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Hearing Loss and Hearing Impairment
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The 5 Best Technologies for Hearing Loss and Hearing Impairment in 2021

Photo: Adobe Stock

Hearing Loss and Hearing ImpairmentThis article about technologies for hearing loss and hearing impairment is sponsored by CaptionCall.


The World Health Organization says that over 5% of the world, or over 430 million people, struggle with disabling hearing loss. But living with hearing loss or hearing impairment doesn’t mean you have to stop your normal day-to-day lifestyle. That’s because there is some amazing assistive technology out there that can make your hearing loss or hearing impairment much easier. Here are the 5 best technologies for hearing loss and hearing impairment in 2021.

1. Assistive Listening Device Systems

Hearing Loss and Hearing Impairment

Photo: Adobe Stock

If you have a hearing aid with a telecoil, you can take advantage of ADL systems with what’s called an induction loop. These feed the sound signal directly into your hearing aid or cochlear implant. These systems are available in many public places like grocery stores, movie theaters, and even places of worship. You might also be able to take advantage of FM radio frequencies or infrared technologies if your hearing aid does not include a telecoil. To find locations near you that offer these services you can check out the Assistive Listening Device Locator.

2. Live Captioning

Hearing Loss and Hearing Impairment

Photo: Adobe Stock

Live captioning puts you in the unique position to have the world around you closed captioned. These assistive technologies come in many different forms but are primarily found in theaters and other public events. In fact, ADA Title III even requires movie theaters and cinemas to have access to closed captioning available. The captions not only show dialogue and narration, but they also show sounds, sound effects, speaker identification, music, and other auditory information that cannot be conveyed through speech. You can also use your phone for live captioning. More in a bit.

3. Captioned Telephones

Telephone systems like CaptionCall make it easier for people with hearing loss to communicate with family and friends. Plus it makes day-to-day activities easier. These handy Internet Protocol Captioned Telephone Service devices provide real-time closed captioning for phone conversations. They are exceptionally accurate and easy to read. All while still providing regular telephone capabilities. If you have hearing loss and need captions to use the telephone, it is available to you at no cost. To learn more about CaptionCall and to find out if you are eligible for the service check them out at captioncall.com.*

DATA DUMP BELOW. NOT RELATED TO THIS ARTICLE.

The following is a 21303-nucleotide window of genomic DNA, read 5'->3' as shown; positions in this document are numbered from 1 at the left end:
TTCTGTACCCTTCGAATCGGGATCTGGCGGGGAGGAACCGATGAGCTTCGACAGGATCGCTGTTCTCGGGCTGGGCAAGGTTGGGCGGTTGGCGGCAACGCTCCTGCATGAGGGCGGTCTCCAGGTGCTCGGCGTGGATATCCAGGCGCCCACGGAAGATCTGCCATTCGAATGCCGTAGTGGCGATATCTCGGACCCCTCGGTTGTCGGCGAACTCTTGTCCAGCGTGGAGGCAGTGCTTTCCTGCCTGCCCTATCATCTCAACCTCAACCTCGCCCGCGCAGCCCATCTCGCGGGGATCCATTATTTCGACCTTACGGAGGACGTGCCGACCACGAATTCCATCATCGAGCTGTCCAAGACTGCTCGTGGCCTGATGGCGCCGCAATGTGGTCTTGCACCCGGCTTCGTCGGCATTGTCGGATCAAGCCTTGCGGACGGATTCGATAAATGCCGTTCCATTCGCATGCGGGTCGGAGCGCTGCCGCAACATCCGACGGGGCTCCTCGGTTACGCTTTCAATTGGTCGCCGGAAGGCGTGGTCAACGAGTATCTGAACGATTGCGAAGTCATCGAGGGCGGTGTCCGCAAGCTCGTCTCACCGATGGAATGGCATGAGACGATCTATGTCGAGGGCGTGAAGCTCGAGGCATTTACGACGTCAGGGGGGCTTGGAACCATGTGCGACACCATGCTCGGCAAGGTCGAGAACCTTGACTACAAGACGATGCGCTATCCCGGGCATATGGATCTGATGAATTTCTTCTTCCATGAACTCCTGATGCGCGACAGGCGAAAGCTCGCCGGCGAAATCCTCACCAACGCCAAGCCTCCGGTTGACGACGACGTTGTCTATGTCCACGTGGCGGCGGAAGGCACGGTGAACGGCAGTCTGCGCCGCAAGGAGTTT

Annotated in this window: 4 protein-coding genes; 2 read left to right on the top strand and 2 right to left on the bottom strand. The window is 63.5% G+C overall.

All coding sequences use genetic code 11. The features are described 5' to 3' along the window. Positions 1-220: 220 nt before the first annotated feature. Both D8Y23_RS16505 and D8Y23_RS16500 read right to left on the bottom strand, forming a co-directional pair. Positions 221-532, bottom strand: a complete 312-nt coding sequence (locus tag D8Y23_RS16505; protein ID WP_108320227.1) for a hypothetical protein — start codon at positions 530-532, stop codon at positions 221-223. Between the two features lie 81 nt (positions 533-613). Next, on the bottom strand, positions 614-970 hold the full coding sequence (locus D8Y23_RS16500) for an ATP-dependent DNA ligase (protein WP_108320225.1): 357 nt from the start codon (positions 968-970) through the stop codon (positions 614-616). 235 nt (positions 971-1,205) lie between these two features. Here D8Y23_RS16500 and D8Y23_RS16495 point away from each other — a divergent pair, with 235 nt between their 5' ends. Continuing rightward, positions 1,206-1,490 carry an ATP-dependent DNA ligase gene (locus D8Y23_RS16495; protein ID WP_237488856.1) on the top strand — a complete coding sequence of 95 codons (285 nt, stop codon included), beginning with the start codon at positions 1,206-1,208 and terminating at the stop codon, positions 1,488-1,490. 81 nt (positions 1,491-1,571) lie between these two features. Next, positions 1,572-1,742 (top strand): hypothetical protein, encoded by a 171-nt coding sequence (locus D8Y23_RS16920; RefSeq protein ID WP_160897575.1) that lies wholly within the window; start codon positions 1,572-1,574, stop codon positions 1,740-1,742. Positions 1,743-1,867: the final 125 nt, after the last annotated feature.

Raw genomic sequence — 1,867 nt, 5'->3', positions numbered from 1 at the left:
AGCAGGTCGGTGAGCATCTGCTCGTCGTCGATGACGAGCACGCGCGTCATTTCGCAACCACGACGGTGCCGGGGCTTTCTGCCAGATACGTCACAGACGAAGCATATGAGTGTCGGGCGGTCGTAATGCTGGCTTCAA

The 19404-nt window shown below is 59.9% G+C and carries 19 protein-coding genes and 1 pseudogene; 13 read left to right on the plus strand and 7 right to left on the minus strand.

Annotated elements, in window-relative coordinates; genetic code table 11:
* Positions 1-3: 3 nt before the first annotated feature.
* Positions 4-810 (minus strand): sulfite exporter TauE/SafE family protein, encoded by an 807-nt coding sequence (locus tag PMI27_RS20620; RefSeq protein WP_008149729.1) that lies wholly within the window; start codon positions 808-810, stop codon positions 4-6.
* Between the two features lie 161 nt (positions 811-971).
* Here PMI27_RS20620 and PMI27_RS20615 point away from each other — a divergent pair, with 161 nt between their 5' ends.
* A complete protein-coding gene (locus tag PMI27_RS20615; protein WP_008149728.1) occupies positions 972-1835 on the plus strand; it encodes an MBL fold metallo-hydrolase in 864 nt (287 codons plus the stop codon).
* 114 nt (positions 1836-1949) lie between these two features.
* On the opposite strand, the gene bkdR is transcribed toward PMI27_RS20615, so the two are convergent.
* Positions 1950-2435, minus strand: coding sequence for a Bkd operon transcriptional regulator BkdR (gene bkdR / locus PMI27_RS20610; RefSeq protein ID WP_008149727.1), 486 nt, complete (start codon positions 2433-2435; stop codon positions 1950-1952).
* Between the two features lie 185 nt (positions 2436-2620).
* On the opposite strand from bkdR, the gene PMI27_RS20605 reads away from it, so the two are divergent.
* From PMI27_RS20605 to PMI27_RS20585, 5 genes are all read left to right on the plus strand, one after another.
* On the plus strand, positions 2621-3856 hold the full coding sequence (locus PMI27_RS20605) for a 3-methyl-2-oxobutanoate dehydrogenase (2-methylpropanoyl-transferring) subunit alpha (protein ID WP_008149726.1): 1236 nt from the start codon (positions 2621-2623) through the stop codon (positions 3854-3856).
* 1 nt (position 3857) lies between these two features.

4. Video Conferencing Apps

Hearing Loss and Hearing Impairment

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It probably comes as no surprise that the world has changed because of COVID-19, but some good things have come out of it. Specifically, technologies that help people communicate in a digital sphere. Zoom and Microsoft Teams have jumped out as frontrunners of this technology. Both Zoom and Teams have surprisingly accurate closed captioning available. Even the chat feature can help bridge the gap. More info about Zoom accessibility features can be found HERE while Teams accessibility features can be found HERE.

5. Your Own Smartphone Can Help Your Hearing Loss and Hearing Impairment

Hearing Loss and Hearing Impairment

Photo: Adobe Stock

The device you hold in your hand every day can really be your best friend when it comes to hearing loss and hearing impairment. That’s because there are hundreds of apps available for both Android devices and iOS devices. Here are some of the best apps for hearing loss and hearing impairment:

  1. You can have real-time closed captioning of the world around you with the Live Caption App,
  2. The Braci Sound Alert app lets you record the sounds around you. Then, it gives you visual and vibration alerts on your phone when it recognizes them. The app can do anything from letting you know when alarms go off, or when your doorbell rings.
  3. Your own phone also has accessibility features built right in too. No matter if you are on Android or on iOS, you’re likely to find something that will work for you.

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*CaptionCall is available in the United States ONLY. FEDERAL LAW PROHIBITS ANYONE BUT REGISTERED USERS WITH HEARING LOSS FROM USING INTERNET PROTOCOL (IP) CAPTIONED TELEPHONES WITH THE CAPTIONS TURNED ON. IP captioned telephone service may use a live operator. The operator generates captions of what the other party to the call says. These captions are then sent to your phone. There is a cost for each minute of captions generated, paid from a federally administered fund. No costs are passed along to individuals who qualify for the service.
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